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Research Project: National Bio and Agro-Defense Facility Scientists Project

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Title: Evaluation of biosafety and biosecurity at the National Bio and Agro- Defense Facility using High Reliability Organization system requirements as a standard

item Lyons, Amy
item Warhurst, Rachael
item Poole, Heather
item Jones, Brandy
item Fink, Sean
item Vu, Hao
item Delarosa, Mary
item Weekly, Susan

Submitted to: Symposium Proceedings
Publication Type: Abstract Only
Publication Acceptance Date: 1/8/2021
Publication Date: N/A
Citation: N/A

Interpretive Summary: This poster looks at similarities and differences between high reliability organization (HRO) program requirements and other requirements of a Select Agent program to see similarities (areas of synergy) and differences (areas of potential conflict) that may indicate whether an HRO program is suitable for application at the National Bio and Agro-Defense Facility (NBAF) and also whether HRO criteria may be used as a foundation for the evaluation of the NBAF biosafety program.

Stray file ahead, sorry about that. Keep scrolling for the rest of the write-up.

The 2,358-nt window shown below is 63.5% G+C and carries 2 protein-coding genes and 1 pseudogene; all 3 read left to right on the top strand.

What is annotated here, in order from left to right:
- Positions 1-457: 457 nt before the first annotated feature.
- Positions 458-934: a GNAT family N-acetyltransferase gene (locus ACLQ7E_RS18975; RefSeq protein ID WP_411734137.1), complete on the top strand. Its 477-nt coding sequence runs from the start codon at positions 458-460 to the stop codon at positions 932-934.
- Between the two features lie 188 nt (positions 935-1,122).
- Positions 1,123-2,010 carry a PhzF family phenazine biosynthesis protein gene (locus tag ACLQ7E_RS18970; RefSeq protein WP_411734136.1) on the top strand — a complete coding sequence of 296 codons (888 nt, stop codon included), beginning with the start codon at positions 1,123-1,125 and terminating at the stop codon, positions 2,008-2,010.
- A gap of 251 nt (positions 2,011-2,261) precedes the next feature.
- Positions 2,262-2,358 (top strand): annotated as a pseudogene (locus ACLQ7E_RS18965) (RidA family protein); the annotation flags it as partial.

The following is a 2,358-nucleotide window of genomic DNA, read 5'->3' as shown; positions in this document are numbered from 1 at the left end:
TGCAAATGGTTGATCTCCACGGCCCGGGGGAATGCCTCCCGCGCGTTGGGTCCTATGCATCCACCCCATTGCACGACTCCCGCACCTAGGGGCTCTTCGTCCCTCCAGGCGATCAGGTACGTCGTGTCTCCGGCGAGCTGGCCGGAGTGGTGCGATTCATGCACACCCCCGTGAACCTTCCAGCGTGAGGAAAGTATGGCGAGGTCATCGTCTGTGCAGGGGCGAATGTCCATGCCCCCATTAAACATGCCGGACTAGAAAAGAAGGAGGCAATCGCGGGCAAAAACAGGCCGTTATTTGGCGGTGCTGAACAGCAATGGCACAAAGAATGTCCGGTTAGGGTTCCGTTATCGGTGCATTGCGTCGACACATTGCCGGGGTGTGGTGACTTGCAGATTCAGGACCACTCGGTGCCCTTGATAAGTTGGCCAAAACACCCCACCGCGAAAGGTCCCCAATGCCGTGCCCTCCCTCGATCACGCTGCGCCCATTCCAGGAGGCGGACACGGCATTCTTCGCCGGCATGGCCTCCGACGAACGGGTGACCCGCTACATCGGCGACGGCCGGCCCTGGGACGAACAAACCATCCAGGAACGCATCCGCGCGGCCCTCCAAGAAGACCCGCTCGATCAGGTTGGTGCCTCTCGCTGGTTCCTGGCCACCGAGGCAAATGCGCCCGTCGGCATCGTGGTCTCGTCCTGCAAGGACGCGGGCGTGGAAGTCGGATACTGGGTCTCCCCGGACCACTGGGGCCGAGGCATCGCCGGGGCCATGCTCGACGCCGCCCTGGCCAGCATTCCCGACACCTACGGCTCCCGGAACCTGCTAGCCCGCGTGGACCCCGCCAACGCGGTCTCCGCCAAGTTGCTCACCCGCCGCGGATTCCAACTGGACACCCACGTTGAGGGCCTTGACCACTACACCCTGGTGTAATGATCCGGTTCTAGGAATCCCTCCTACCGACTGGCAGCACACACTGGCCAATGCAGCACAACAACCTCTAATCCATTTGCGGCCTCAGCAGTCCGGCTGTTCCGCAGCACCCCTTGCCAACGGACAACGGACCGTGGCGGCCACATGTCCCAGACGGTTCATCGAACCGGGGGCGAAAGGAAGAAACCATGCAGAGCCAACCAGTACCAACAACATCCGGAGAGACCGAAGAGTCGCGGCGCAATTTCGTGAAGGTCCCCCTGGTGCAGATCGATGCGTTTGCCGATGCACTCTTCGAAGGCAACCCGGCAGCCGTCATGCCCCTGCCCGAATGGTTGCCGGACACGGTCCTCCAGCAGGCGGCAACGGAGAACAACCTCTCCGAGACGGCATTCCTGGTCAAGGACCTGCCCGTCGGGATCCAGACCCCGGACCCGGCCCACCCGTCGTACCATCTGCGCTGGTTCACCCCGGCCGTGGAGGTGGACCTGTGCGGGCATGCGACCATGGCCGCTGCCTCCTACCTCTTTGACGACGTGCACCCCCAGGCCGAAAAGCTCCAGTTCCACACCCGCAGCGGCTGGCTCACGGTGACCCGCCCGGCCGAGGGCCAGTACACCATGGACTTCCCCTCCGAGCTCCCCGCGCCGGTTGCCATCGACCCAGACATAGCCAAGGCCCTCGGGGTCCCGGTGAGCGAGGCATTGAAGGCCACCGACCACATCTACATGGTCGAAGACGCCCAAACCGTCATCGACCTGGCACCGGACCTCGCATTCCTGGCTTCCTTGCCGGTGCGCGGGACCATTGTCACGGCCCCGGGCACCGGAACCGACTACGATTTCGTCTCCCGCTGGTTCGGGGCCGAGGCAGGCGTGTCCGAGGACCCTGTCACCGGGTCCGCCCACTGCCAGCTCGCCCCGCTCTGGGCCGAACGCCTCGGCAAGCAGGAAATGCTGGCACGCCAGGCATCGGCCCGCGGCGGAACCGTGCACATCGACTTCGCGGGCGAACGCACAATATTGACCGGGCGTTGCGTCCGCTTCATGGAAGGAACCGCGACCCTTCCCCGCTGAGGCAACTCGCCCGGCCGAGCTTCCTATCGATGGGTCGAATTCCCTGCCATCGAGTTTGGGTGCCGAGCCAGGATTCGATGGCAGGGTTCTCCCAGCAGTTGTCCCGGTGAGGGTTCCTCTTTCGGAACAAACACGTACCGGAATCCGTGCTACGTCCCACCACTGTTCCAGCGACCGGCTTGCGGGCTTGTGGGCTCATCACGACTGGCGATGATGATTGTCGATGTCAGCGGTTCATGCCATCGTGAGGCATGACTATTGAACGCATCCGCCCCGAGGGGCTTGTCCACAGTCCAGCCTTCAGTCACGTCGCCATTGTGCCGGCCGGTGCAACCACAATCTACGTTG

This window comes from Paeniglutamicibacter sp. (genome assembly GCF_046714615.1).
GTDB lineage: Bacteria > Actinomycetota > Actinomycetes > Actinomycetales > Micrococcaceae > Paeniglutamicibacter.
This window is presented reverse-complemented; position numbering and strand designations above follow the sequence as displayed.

Technical Abstract: The National Bio and Agro-Defense Facility (NBAF) is attempting the first-ever stand-up of a High Reliability Program in a high-containment laboratory. A high reliability organization (HRO) is an organization that has succeeded in avoiding catastrophes in an environment where incidents can be expected due to risk factors and complexity. This framework has been effective in eliminating errors in the nuclear industry, aircraft carriers, firefighting, and other high-risk operations. In 2014, a series of biosafety incidents in federal laboratories brought biological research risks into public focus. To strengthen biosafety and biosecurity, the Federal Experts Security Advisory Panel (FESAP) reviewed these incidents and provided top-level recommendations (FESAP 1.1 and FESAP 1.2) that suggested the creation of a culture of biosafety, laboratory biosecurity, and responsible conduct in the life sciences, as well as, appropriate organizational and governance structures for compliance with regulations and guidelines. Although there have been ad-hoc attempts to define conditions for these FESAP recommendations, including publications on training, information resources, and implementation strategies, there is still no unified strategy for the stand-up, review and assessment of a validated methodology that can be used across laboratories and institutes to implement FESAP recommendations. In addition to the FESAP 1.1 and 1.2 recommendations, FESAP 1.7 includes the establishment of a voluntary, anonymous, non-punitive incident reporting system for research laboratories — a hallmark of an HRO program that has proven difficult to implement in a research laboratory due to requirements by the Federal Select Agent Program (FSAP) and the Agricultural Select Agent Program (AgSAS). In this analysis, we align the requirements of an HRO program with the FESAP recommendations to provide a semi-quantifiable way to assess the efficacy of biosafety and biosecurity programs at NBAF using, or adapting, assessment methods already used in other organizations. We further assess the challenges of implementing HROs under FSAP reporting requirements and suggest a path forward for resolution. This assessment will be applied to the actual implementation of an HRO program at a high-containment laboratory, providing a long-term study of the impact and compatibility of an HRO program on biosafety and biosecurity.